My work environment is more mundane. I work at home. I have a dedicated home office. I am surrounded by things I love, such as books and memorabilia and gifts I’ve bought myself to commemorate my published works.

I love my corner desk so much that I don’t ever want to leave this house. As I sit here now, straight ahead is my Dell computer monitor. I use an ergonomic keyboard by Adesso that has saved my wrists. On shelves above, I have writer-related gifts from my kids and others, and a collection of trolls to represent the Trolleks who are the bad guys in my Drift Lords series.

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Looking to my left, down below are lots of drawers. One extension to my desk serves as a printer stand. Above this are my latest plotting notebooks, some books on writing, and proofs for my latest works in print. On the very top are a collection of novelty pens and a train locomotive from a fan painted with the cover from Murder by Manicure. Most treasured behind a glass door are my Flamingo Award from MWA Florida Chapter and a Lifetime Service Award from Florida Romance Writers. Behind these awards is a signed photograph from Star Trek star Jonathan Frakes.

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To my right are how-to writing books in the crime fiction field, copies of all my books in various print formats, a jeweled calculator, a world clock, and a pencil holder from Area 51. Flashlights, emergency radios, and portable lanterns stand at the ready on every surface in case we have a power blackout during hurricane season.

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Bored yet? We’re not done! I have a separate mahogany desk for correspondence, and this is where I pay bills and do the household accounts. Above this is a bulletin board and various medals and framed certificates for accolades I have earned.

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The closet in this former bedroom had been converted into bookshelves before we moved in and was one reason why we loved the house. The shelves are totally full. Besides my reference books on all subjects and more books on writing, I have a paperweight collection, an onyx chess set, a sword I bought in Spain, and other tchotchkes.

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The room is completed by three more sets of plastic drawers from office supply stores, mailing supplies, two tall bookcases, and more reference materials.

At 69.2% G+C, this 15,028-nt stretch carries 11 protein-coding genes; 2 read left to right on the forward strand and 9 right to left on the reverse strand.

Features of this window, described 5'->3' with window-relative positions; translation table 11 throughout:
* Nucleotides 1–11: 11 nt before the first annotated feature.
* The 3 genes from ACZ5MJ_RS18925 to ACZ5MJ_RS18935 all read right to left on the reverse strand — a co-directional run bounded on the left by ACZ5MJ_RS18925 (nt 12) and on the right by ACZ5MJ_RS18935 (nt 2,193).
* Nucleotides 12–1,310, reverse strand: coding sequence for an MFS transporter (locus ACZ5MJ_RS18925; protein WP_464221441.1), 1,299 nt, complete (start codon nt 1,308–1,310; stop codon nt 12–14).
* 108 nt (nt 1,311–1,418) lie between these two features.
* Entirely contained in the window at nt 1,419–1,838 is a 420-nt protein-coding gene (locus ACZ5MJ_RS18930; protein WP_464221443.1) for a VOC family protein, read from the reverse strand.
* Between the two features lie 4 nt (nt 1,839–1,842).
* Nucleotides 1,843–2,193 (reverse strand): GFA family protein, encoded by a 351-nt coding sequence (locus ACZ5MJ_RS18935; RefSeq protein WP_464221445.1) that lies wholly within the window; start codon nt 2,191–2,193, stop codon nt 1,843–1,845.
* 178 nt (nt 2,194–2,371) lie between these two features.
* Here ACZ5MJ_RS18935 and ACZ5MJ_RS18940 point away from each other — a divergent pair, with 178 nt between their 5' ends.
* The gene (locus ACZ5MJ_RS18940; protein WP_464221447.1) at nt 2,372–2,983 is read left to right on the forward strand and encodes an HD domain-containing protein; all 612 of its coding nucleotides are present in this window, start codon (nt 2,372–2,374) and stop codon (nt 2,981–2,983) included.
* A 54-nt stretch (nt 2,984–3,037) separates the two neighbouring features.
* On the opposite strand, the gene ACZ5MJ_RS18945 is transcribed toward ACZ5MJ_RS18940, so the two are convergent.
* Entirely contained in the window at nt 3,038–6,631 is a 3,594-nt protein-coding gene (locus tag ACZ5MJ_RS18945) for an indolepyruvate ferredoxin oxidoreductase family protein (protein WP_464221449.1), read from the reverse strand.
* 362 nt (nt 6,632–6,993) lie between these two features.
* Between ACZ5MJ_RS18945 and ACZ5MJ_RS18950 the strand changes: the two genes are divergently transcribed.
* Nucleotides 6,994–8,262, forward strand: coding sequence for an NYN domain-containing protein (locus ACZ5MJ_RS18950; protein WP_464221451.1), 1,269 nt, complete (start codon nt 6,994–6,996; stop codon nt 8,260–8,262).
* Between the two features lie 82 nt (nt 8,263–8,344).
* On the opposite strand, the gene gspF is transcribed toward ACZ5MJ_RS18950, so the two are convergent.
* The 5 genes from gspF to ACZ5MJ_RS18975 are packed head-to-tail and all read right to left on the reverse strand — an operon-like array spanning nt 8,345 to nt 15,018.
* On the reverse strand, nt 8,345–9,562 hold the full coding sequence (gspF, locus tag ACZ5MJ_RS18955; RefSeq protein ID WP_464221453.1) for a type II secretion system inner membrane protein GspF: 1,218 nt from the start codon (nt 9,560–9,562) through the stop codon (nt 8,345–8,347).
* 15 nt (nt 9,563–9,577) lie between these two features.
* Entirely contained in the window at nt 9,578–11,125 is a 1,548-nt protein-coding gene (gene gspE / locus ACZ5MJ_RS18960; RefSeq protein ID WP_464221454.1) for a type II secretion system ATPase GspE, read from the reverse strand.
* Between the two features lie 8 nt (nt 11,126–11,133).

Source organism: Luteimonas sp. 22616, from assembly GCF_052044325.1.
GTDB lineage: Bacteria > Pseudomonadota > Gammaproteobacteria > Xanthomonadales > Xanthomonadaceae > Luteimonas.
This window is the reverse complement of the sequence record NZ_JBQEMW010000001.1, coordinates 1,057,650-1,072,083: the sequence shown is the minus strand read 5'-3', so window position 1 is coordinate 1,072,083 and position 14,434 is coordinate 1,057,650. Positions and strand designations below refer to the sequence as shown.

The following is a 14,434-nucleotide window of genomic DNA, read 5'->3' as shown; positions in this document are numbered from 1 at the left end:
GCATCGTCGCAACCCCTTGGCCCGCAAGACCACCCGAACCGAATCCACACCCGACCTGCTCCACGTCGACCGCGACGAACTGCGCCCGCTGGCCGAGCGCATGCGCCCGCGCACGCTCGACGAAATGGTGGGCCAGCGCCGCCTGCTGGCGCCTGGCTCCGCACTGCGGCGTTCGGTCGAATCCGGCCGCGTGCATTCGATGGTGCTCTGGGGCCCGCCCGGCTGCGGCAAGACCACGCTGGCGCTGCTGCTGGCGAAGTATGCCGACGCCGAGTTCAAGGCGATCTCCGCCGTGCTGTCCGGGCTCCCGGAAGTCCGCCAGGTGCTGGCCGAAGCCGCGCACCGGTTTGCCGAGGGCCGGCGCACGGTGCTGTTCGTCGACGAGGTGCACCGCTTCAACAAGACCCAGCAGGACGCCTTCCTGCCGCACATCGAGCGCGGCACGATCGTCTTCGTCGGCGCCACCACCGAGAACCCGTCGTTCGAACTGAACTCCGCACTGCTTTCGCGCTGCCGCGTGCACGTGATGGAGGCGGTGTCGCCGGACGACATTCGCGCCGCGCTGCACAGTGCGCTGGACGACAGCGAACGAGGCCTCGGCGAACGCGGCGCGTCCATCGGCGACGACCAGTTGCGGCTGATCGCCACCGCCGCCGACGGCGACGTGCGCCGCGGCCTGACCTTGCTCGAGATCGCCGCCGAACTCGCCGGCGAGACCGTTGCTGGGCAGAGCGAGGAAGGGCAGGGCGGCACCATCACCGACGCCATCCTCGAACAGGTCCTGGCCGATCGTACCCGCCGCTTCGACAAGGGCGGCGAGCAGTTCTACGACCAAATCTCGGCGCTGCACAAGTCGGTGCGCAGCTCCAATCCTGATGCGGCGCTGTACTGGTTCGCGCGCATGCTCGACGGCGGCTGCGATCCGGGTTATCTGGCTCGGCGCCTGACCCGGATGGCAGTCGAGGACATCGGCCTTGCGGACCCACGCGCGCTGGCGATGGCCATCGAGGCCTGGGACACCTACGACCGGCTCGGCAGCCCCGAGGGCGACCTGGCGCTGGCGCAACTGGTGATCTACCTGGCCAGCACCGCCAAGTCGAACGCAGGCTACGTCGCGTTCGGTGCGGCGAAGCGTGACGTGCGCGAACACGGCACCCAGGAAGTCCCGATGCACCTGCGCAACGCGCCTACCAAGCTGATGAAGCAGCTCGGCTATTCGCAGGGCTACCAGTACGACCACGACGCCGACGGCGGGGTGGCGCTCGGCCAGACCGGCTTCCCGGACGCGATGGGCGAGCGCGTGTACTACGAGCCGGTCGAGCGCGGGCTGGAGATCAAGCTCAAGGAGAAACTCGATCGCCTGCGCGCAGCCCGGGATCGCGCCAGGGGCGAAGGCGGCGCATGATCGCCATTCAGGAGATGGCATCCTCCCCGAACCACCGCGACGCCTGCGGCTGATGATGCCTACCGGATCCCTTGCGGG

I spend all day in this room. It’s my home within a home. Can I work elsewhere? I’ll dabble at marketing and revisions when away from home, but I can only create in this environment with silence for company. No background music or coffee house chatter for me. I need quiet.

I hope you have enjoyed this glimpse into my work space. Now for those stacks of papers that need filing…. Until next time!

 

Posted in Business of Writing, Fiction Writing, The Writing Life | Tagged: , , , , | 4 Comments »

The In-Between Game

Posted by Nancy J. Cohen on May 11, 2018

What do you do when you’re in between books but you have too much going on to start the next novel? You might be waiting to hear back from your editor or beta readers or cover designer if the book is done.

Between Books

I’m in this situation now. I have four projects pending release but am in a holding pattern until I hear back from various sources. As I write this piece, Body Wave Audiobook is complete and waiting publication by Audible. Trimmed to Death is awaiting feedback from beta readers and a mockup design from my cover artist. Hairball Hijinks, a short story that includes an epilogue to Hair Brained, will include a teaser chapter from Trimmed to Death, so this one has to wait until there’s a pre-order link for that title. And Writing the Cozy Mystery: Expanded Second Edition uses examples from Trimmed to Death so is best to come after that title is published.

In the meantime, I don’t want to get involved in plotting the next project. Instead, I am spending time on some of the following activities. Here are suggestions for what you can do when you’re in a similar holding pattern before a new release and you don’t want to work on another book:

· Prepare your book launch announcement

· Write all the blogs for a blog tour

· Do an optional book trailer as a bonus for your readers

· Start a Pinterest storyboard for your new release

· Prepare for speaker engagements with handouts and PowerPoint presentations

· Update your reviewer list by marking which people reviewed your last title

· Review your front and back materials for each indie book project

· Determine if you’ll have an online launch party and plan ahead for this event

· Update your mailing list and work on your next newsletter

· Create memes relating to your new book

· Write a Reader Discussion Guide for book clubs

· Update your bio on all social media sites

If you’d rather engage in brainless activities for a break, you can always clean out old files, update your blog index, rearrange your online photos, or go through the stack of papers in your to-do pile. As soon as your book is ready to go, you’ll be plenty busy. So take advantage of this lull while you can.

What else do you do in between book projects, besides doing preliminary research and jotting down plot ideas for the next story?

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Inconsistent Characters

Posted by Nancy J. Cohen on April 16, 2018

Revisions for our novels should include a complete read-through for repetitions and inconsistencies. What do we mean by the latter? You’ll want to take a look at your characters to see if they are behaving in a manner consistent with their personality. As a writer, this should be an essential part of your self-editing process. Below are some examples.

Inconsistent Characters

What’s wrong with this passage?